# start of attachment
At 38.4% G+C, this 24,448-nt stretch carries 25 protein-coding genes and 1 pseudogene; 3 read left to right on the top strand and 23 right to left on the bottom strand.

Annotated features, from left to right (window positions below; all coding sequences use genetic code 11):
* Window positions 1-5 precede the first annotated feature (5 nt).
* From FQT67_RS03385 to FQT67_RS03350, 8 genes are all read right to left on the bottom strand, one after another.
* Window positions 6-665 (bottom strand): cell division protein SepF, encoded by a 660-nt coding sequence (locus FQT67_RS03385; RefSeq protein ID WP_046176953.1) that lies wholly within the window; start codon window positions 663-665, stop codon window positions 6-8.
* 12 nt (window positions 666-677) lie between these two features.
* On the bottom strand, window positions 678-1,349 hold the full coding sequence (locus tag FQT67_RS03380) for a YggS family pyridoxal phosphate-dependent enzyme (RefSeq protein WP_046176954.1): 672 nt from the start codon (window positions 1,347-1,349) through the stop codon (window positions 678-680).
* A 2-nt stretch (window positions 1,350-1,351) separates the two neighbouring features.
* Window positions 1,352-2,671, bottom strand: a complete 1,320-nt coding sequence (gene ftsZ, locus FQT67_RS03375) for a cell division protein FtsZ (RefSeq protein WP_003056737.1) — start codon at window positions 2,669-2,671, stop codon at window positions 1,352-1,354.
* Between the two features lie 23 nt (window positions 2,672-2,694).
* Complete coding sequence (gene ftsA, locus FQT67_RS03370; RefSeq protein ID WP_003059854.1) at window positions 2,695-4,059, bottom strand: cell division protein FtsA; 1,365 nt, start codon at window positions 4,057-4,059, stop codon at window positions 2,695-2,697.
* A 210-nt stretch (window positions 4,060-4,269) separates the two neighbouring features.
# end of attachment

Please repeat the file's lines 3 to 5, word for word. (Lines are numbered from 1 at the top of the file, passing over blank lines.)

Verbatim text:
* Window positions 1-5 precede the first annotated feature (5 nt).
* From FQT67_RS03385 to FQT67_RS03350, 8 genes are all read right to left on the bottom strand, one after another.
* Window positions 6-665 (bottom strand): cell division protein SepF, encoded by a 660-nt coding sequence (locus FQT67_RS03385; RefSeq protein ID WP_046176953.1) that lies wholly within the window; start codon window positions 663-665, stop codon window positions 6-8.